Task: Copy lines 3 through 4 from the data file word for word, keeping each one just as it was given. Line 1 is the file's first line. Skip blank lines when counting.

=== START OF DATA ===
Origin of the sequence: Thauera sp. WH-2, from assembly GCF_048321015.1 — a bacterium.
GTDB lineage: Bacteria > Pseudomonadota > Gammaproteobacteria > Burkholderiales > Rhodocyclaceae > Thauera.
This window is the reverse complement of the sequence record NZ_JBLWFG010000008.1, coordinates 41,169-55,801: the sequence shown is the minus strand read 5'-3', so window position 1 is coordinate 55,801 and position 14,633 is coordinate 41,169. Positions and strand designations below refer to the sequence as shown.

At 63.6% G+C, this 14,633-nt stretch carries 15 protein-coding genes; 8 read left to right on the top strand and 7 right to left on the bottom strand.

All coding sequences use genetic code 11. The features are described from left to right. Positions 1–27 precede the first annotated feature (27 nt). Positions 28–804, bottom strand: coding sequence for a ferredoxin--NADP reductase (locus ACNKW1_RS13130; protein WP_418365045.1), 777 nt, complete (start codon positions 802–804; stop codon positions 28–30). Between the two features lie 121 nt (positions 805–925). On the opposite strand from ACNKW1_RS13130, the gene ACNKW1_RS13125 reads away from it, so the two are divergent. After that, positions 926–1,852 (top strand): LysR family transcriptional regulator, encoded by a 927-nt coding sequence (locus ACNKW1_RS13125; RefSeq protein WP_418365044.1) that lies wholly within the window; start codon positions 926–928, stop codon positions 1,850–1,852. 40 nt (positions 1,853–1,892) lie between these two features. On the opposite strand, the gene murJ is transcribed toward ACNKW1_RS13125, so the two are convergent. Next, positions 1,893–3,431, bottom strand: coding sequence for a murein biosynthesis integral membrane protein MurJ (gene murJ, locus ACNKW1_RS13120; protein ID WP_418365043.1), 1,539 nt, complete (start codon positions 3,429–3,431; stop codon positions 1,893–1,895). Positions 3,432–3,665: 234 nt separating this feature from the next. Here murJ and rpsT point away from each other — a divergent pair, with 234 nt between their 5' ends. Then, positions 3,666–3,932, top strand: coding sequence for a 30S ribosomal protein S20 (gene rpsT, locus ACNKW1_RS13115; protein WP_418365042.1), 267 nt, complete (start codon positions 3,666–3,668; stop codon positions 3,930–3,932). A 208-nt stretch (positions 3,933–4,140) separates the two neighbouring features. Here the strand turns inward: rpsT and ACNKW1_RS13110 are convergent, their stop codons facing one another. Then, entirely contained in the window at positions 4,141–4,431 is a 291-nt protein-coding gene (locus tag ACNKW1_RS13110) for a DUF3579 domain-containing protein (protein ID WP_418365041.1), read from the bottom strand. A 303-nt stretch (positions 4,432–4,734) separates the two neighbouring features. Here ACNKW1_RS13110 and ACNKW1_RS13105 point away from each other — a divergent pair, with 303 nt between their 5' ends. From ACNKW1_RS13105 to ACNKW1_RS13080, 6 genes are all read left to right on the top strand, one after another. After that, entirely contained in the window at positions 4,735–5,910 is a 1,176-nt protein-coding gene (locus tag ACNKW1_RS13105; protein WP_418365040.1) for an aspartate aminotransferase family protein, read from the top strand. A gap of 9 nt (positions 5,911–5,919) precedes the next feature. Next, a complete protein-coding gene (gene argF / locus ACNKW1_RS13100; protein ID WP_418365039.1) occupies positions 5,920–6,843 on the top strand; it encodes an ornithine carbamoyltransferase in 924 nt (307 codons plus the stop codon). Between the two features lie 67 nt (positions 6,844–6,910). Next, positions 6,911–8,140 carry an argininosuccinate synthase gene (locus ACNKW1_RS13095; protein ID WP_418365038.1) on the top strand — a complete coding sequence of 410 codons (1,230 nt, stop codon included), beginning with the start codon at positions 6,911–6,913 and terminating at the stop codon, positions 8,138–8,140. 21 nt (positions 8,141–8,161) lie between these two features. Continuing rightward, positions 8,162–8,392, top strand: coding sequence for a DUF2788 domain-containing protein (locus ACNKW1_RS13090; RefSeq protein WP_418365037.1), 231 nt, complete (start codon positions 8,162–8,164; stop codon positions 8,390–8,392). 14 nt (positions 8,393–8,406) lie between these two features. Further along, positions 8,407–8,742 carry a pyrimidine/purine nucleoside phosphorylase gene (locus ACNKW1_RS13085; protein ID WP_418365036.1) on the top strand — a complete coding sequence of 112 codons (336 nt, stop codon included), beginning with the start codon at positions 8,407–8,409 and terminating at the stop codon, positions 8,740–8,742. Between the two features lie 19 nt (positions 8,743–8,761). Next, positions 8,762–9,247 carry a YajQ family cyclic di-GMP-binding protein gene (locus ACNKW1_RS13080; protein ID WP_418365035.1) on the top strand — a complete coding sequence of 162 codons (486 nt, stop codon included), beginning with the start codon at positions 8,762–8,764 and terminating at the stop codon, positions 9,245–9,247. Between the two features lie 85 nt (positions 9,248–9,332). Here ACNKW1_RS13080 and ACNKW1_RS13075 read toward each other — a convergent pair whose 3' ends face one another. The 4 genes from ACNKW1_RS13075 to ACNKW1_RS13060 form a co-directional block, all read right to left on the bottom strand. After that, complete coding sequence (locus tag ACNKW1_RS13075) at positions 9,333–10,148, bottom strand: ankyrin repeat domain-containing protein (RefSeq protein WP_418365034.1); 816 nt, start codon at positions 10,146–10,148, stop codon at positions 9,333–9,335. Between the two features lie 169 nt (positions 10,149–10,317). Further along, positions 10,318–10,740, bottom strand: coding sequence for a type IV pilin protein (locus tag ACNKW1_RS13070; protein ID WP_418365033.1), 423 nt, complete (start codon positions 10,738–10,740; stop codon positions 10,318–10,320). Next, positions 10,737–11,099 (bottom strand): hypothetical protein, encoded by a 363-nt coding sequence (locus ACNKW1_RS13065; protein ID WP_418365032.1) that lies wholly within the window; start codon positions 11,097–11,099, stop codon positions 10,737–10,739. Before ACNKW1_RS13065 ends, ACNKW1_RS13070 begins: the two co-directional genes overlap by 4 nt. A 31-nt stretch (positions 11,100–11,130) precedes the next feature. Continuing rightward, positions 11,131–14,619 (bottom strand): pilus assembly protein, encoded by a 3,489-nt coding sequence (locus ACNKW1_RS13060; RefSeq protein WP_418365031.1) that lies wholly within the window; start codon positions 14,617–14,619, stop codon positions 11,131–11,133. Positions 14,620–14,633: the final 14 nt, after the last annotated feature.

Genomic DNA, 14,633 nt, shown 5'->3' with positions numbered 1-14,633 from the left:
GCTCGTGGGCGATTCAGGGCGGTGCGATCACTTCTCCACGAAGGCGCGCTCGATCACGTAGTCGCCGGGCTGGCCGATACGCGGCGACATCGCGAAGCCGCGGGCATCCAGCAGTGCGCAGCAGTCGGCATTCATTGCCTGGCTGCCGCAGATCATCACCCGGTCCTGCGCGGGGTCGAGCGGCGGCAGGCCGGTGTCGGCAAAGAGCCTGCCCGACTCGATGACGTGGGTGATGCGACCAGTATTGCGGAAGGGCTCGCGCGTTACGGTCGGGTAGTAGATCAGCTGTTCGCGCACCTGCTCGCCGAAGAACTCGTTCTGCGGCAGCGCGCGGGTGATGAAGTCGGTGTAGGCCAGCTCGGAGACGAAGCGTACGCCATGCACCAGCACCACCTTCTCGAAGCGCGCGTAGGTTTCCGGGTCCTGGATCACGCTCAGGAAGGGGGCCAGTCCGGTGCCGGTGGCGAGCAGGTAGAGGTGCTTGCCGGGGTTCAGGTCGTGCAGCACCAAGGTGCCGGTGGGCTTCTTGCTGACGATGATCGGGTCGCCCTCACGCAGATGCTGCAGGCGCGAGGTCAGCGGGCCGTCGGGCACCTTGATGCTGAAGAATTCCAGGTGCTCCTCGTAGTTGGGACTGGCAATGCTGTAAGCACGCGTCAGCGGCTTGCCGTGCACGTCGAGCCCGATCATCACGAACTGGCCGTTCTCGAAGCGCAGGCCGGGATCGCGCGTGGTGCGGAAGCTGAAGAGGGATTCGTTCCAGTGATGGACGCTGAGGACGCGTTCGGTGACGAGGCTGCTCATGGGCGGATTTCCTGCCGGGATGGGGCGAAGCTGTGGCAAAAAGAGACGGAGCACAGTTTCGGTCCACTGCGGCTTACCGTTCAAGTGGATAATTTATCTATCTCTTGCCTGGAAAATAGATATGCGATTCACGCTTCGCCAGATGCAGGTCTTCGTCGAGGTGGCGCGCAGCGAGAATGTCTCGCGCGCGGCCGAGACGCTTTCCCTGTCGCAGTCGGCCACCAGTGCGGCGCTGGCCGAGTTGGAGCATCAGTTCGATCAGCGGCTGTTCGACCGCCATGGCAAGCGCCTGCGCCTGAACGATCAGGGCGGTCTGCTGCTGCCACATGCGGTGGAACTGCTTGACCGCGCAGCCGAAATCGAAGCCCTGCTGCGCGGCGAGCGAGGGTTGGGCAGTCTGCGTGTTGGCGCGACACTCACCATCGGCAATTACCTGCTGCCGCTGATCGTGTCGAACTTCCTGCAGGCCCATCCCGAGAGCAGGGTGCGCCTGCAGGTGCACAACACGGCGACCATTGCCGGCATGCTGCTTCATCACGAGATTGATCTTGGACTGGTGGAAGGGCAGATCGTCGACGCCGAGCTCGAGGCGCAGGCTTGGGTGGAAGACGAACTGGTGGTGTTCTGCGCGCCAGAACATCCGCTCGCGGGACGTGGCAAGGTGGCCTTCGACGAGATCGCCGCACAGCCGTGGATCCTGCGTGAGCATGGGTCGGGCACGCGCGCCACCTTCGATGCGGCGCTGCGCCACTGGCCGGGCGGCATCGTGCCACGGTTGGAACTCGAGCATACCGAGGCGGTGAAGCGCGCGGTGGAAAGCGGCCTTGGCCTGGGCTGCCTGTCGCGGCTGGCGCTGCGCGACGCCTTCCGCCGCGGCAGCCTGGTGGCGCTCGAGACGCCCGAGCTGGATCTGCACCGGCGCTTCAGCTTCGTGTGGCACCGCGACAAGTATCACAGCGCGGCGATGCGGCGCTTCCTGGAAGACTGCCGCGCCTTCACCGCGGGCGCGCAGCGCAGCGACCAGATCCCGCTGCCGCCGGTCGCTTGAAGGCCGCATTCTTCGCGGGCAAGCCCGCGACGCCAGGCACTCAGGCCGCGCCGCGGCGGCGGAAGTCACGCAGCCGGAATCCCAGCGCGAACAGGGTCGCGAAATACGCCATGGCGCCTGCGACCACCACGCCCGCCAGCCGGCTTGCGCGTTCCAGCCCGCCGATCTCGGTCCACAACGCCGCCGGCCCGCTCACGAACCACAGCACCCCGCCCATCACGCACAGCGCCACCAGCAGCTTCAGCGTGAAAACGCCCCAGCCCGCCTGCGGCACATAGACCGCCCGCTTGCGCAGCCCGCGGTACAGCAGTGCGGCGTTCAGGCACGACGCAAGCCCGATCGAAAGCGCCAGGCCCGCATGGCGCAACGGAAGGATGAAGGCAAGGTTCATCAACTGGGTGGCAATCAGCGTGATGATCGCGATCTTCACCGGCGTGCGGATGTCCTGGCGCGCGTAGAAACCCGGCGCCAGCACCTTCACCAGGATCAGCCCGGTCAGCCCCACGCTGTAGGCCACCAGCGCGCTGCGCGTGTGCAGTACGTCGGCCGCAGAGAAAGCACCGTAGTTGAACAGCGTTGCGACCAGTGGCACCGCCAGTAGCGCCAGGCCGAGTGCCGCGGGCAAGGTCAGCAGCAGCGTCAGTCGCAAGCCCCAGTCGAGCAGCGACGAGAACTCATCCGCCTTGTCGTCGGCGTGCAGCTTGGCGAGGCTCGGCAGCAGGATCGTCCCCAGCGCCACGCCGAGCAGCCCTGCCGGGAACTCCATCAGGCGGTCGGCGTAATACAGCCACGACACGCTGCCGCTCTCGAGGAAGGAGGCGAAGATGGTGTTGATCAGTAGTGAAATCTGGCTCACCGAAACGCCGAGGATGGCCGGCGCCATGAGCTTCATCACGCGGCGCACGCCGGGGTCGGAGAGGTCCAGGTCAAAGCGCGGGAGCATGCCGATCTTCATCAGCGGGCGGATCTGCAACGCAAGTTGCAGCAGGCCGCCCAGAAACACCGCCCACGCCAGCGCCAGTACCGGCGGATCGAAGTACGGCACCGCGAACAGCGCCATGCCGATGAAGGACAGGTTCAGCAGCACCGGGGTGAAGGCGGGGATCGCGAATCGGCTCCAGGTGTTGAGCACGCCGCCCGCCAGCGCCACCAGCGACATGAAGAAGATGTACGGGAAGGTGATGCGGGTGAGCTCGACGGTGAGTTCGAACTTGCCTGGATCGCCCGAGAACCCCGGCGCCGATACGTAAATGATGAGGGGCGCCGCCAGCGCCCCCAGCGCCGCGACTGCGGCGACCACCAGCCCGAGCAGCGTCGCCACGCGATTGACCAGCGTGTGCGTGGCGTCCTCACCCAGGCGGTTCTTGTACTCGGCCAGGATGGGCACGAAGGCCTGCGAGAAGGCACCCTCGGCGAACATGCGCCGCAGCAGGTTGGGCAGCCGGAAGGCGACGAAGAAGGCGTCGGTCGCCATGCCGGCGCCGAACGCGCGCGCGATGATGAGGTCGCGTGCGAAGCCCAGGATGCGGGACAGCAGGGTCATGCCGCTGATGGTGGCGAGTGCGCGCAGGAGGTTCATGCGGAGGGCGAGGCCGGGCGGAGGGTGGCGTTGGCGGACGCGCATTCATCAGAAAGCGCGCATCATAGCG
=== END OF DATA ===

This window is the reverse complement of the sequence record NZ_JBLWFG010000008.1, coordinates 41,169-55,801: the sequence shown is the minus strand read 5'-3', so window position 1 is coordinate 55,801 and position 14,633 is coordinate 41,169. Positions and strand designations below refer to the sequence as shown.

At 63.6% G+C, this 14,633-nt stretch carries 15 protein-coding genes; 8 read left to right on the top strand and 7 right to left on the bottom strand.